Does TLS stand for “Tough Luck, Sucker?” That’s the message of a new and clever form of malware, softly attributed to the Russian FSB.

Apple, having banned, then unbanned an app that locates police activity in Hong Kong, has re-banned it. Tim Cook’s explanation triggers Nick’s bovine excrement detection system. In a Final Four of Hypocritical Surrender, LeBron and the NBA give ESPN a run for its money. South Park fails to qualify.

Matthew Heiman and I discuss India’s effort to create a national facial recognition system. Naturally BuzzFeed News thinks it’s evil.

Nick and I consider DHS’s request for the power to subpoena ISPs to identify owners of compromised systems. I critique Herb Lin’s suggestion that the ISPs can solve the problem without giving data to DHS.

As Matthew notes, it was just last month that the French government gave the world a stiff-necked little lecture on respecting sovereignty in cyberspace. So why are French police helping reprogram computers in Latin America? Because it’s different when the French are doing it than when it’s done to them, I surmise.

A recent “good guy with a keyboard” story offers me one more chance to ask why someone who’s rescued hundreds from ransomware should have to worry for one minute about liability for the compromised C2 machines he re-compromised in the rescue.

Matthew and I try to simplify a complex ruling from two FISA courts. Among the takeaways: The FBI has been running a lot of searches against 702 databases (3.1 million a year!), and the FISA courts are overusing the Fourth Amendment, which in FISA minimization cases is like trying to do brain surgery with a chainsaw.

Argh! That embarrassing Bloomberg Supermicro story is back. Sort of. Wired has shown that something like this could really be done. Which, Nick points out, we already knew.

I give a shoutout to Jennifer Daskal and Peter Swire for their useful overview of the U.K.-U.S. CLOUD Act, but I wonder if mutual “no targeting of the other country’s nationals” assurances are a scalable solution.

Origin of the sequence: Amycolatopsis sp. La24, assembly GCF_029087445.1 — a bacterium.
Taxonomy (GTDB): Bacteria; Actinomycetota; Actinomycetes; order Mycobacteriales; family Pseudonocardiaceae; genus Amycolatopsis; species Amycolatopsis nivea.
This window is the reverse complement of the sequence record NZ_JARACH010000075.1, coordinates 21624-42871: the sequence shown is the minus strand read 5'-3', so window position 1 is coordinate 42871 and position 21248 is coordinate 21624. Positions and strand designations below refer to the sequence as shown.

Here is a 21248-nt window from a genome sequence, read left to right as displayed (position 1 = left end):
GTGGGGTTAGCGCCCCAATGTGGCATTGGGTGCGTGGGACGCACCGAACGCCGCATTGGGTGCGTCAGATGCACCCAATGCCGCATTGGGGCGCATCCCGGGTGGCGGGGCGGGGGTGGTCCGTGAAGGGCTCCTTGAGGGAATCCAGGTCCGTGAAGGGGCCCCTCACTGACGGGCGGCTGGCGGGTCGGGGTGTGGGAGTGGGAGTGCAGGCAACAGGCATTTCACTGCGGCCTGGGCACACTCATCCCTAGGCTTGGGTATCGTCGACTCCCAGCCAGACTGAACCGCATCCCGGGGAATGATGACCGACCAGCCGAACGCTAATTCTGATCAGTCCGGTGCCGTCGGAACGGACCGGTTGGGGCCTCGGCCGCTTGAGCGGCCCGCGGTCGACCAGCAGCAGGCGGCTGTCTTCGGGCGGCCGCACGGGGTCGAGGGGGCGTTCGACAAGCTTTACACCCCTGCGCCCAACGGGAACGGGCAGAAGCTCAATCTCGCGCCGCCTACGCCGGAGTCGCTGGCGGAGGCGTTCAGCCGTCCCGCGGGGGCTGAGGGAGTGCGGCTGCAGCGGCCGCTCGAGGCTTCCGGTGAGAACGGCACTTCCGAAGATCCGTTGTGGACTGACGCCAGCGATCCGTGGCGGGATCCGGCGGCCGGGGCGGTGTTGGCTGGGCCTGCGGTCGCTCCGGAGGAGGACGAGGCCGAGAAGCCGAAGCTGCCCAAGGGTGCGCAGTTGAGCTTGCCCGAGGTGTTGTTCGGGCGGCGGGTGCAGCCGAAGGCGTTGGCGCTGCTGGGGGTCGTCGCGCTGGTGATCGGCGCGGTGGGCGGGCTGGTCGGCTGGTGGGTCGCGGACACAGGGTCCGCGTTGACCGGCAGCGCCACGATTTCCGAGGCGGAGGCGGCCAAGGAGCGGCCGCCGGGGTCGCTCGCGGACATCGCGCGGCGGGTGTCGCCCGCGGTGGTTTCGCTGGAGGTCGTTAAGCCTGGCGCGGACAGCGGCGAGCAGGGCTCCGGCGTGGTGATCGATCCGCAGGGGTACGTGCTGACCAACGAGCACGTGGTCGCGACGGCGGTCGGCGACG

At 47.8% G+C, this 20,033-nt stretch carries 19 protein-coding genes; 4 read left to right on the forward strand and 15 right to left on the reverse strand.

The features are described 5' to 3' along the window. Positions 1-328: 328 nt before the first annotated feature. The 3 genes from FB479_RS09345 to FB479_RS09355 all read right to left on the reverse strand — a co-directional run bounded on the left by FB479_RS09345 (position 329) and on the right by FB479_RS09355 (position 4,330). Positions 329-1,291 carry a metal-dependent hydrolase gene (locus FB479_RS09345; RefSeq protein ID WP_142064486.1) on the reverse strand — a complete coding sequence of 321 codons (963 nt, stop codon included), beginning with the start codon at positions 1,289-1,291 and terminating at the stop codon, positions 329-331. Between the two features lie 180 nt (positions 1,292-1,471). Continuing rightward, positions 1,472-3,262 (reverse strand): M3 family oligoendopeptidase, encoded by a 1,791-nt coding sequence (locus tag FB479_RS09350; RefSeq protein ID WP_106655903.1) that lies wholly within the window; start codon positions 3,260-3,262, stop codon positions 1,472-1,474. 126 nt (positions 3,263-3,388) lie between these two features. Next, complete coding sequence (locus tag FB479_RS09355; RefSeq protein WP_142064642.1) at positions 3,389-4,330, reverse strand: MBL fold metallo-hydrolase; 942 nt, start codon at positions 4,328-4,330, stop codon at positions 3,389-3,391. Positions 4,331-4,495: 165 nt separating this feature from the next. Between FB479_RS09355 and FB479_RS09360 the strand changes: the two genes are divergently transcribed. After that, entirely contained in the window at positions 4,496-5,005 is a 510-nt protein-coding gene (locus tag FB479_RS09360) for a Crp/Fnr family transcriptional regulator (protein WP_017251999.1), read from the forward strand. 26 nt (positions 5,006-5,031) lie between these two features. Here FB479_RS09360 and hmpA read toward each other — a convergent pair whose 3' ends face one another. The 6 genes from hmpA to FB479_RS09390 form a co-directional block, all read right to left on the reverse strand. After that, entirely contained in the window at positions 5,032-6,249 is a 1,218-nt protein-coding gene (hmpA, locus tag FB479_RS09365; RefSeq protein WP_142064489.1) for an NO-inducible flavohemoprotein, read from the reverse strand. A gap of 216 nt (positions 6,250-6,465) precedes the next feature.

Finally, Matthew reviews the second volume of the Senate Intelligence Committee’s investigation into Russian election interference. The TL;DR? The Russians did what you think they did. Mildly surprising: After starting out just trying to hurt Hillary, by the end the Russians seem to have been trying to help Trump too.

 

Download the 282nd Episode (mp3).

You can subscribe to The Cyberlaw Podcast using iTunes, Google Play, Spotify, Pocket Casts, or our RSS feed!

As always, The Cyberlaw Podcast is open to feedback. Be sure to engage with @stewartbaker on Twitter. Send your questions, comments, and suggestions for topics or interviewees to CyberlawPodcast@steptoe.com. Remember: If your suggested guest appears on the show, we will send you a highly coveted Cyberlaw Podcast mug!

The views expressed in this podcast are those of the speakers and do not reflect the opinions of the firm.

Direct download: TheCyberlawPodcast-282.mp3
Category:general -- posted at: 6:20pm EST

Today’s episode opens with a truly disturbing bit of neocolonial judicial lawmaking from the Court of Justice of the European Union. The CJEU ruled that an Austrian court can order Facebook to take down statements about an Austrian politician. Called an “oaf” and a “fascist,” the politician more or less proved the truth of the accusations by suing to keep that and similar statements off Facebook worldwide. Trying to find allies for my proposal to adopt blocking legislation to protect the First Amendment from foreign government interference, I argue that President Trump should support such a law. After all, if he were ever to insult a European politician on Twitter, this ruling could lead to litigation that takes his Twitter account offline. True, he could criticize the judges responsible for the judgment as “French” or “German” without upsetting CNN, but that would be cold comfort. At last, a legislative and international agenda for the Age of Trump!

Nick Weaver returns to give the FDA a better report card than I expected on its approach to cybersecurity. But we agree that the state of medical device and implant security remains parlous.